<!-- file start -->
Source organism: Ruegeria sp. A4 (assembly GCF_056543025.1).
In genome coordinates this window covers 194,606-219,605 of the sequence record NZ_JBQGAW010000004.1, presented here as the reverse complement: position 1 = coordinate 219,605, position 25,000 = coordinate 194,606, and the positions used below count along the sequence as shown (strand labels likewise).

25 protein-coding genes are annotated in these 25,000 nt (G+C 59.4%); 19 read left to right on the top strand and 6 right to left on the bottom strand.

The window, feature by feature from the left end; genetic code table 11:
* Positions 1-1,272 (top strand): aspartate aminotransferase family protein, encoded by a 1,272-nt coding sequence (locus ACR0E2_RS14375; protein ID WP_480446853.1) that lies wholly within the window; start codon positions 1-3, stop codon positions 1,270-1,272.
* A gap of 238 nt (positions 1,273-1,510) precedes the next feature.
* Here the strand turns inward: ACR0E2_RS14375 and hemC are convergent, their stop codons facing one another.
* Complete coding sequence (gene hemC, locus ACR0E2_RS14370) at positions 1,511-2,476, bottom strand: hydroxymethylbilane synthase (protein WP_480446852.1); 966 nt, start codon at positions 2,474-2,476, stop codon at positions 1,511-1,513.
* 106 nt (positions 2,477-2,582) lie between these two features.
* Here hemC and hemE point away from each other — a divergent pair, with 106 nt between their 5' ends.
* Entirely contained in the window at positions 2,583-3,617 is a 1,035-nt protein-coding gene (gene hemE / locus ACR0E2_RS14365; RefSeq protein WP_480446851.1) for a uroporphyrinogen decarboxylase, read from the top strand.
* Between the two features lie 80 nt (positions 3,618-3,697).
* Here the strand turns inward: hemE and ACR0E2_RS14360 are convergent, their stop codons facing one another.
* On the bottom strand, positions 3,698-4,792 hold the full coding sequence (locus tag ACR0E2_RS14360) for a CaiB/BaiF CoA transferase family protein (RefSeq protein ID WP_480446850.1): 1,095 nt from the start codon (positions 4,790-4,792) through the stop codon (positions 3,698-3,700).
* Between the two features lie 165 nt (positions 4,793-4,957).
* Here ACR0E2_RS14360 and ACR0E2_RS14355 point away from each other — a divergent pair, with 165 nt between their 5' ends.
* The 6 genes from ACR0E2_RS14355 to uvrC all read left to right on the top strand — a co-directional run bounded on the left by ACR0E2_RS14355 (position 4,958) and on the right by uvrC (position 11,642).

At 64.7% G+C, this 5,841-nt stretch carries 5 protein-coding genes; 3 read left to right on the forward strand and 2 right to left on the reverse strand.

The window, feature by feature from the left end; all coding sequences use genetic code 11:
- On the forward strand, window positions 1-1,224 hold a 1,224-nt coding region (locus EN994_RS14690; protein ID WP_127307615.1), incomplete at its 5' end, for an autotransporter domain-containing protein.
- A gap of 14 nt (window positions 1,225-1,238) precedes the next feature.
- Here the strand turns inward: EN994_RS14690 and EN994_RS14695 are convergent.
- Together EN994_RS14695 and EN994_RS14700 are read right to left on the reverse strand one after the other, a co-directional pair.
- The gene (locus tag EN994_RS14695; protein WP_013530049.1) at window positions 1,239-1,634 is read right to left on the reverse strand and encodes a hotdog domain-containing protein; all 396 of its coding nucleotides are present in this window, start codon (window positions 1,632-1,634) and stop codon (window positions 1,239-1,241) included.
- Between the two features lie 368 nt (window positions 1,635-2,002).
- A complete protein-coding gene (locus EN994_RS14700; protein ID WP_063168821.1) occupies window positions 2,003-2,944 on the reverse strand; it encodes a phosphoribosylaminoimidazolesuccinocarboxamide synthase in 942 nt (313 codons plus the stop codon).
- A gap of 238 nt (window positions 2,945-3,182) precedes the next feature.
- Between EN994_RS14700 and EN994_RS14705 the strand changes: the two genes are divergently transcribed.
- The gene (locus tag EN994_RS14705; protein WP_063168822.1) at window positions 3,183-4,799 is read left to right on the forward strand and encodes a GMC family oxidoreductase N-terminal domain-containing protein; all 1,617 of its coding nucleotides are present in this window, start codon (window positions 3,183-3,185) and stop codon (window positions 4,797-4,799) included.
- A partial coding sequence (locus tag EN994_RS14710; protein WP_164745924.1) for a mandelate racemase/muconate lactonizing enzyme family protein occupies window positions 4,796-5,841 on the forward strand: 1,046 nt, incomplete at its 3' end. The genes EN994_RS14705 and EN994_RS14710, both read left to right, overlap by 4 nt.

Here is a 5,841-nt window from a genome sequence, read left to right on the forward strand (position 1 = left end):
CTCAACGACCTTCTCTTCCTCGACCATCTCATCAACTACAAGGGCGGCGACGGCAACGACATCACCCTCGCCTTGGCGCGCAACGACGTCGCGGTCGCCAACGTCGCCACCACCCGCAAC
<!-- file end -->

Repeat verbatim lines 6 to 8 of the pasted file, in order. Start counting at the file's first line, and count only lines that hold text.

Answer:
* A gap of 238 nt (positions 1,273-1,510) precedes the next feature.
* Here the strand turns inward: ACR0E2_RS14375 and hemC are convergent, their stop codons facing one another.
* Complete coding sequence (gene hemC, locus ACR0E2_RS14370) at positions 1,511-2,476, bottom strand: hydroxymethylbilane synthase (protein WP_480446852.1); 966 nt, start codon at positions 2,474-2,476, stop codon at positions 1,511-1,513.